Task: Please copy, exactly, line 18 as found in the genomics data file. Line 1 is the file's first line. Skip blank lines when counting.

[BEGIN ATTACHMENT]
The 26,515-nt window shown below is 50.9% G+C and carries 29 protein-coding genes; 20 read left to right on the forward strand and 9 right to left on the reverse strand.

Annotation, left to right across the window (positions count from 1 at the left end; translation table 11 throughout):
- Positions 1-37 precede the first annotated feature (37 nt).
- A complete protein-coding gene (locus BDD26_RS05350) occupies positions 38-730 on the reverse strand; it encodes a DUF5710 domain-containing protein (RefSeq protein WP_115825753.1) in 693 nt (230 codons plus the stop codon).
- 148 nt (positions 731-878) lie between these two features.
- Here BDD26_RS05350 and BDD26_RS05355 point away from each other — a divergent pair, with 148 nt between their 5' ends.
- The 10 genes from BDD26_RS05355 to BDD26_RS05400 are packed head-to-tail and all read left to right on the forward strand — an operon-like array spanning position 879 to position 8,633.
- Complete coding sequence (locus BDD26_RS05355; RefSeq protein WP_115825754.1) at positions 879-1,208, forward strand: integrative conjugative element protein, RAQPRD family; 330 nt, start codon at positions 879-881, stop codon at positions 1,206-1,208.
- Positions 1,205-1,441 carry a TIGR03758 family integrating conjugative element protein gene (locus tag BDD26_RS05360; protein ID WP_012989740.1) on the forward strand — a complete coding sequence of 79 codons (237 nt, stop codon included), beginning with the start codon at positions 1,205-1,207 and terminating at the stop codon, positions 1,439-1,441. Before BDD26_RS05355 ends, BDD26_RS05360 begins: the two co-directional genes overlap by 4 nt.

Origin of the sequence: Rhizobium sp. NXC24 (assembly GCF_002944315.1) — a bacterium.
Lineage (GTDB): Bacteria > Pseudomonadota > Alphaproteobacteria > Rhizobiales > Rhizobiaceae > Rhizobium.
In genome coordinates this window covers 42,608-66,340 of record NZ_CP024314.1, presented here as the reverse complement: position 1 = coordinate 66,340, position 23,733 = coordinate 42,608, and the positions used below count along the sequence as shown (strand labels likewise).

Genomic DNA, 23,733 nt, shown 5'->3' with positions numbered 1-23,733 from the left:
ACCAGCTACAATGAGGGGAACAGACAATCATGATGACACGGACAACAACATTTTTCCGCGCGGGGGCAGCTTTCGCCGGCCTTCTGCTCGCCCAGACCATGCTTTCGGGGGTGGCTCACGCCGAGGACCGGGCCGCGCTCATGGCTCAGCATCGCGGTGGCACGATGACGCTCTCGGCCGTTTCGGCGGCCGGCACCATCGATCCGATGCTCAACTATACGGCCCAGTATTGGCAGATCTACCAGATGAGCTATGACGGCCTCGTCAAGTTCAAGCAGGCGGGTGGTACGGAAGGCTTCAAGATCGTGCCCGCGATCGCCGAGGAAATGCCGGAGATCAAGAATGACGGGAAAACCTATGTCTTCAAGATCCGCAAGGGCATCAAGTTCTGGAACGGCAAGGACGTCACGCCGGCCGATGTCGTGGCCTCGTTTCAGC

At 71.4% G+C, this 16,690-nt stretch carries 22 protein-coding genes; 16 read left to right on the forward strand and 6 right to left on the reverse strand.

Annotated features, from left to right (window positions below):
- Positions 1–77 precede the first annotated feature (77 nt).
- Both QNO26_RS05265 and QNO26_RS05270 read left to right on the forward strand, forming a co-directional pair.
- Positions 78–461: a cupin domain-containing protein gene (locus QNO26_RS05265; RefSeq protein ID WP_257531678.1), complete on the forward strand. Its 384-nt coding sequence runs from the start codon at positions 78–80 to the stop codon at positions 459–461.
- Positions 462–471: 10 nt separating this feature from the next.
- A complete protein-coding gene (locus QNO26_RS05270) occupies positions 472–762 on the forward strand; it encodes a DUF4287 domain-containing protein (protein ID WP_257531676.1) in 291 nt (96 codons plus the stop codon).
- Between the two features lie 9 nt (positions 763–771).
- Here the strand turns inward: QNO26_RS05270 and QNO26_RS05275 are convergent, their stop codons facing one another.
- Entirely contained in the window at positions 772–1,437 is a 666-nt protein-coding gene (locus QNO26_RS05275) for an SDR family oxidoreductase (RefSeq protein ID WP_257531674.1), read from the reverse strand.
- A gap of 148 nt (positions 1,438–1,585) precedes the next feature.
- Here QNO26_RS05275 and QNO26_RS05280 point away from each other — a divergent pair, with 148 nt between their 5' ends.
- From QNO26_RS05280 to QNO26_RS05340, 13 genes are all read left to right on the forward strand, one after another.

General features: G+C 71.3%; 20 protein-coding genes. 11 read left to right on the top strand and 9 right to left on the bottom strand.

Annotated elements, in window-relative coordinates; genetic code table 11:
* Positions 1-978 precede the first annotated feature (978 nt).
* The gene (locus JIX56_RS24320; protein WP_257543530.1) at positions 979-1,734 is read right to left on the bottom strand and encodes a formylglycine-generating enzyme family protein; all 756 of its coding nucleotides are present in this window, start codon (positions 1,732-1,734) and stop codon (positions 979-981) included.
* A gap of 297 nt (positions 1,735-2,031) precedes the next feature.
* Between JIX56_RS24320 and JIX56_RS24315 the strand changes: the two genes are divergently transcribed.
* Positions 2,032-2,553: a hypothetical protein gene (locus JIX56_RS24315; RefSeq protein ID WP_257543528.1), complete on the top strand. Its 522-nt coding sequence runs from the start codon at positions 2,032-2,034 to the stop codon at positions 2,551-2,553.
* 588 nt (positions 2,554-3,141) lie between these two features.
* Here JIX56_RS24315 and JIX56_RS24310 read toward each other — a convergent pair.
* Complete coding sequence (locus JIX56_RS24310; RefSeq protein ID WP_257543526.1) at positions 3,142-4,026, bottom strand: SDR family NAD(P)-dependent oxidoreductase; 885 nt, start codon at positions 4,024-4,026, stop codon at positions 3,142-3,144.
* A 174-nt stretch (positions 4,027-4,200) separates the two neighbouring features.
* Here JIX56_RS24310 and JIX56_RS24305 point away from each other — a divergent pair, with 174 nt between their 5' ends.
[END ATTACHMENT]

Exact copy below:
- Both QNO26_RS05265 and QNO26_RS05270 read left to right on the forward strand, forming a co-directional pair.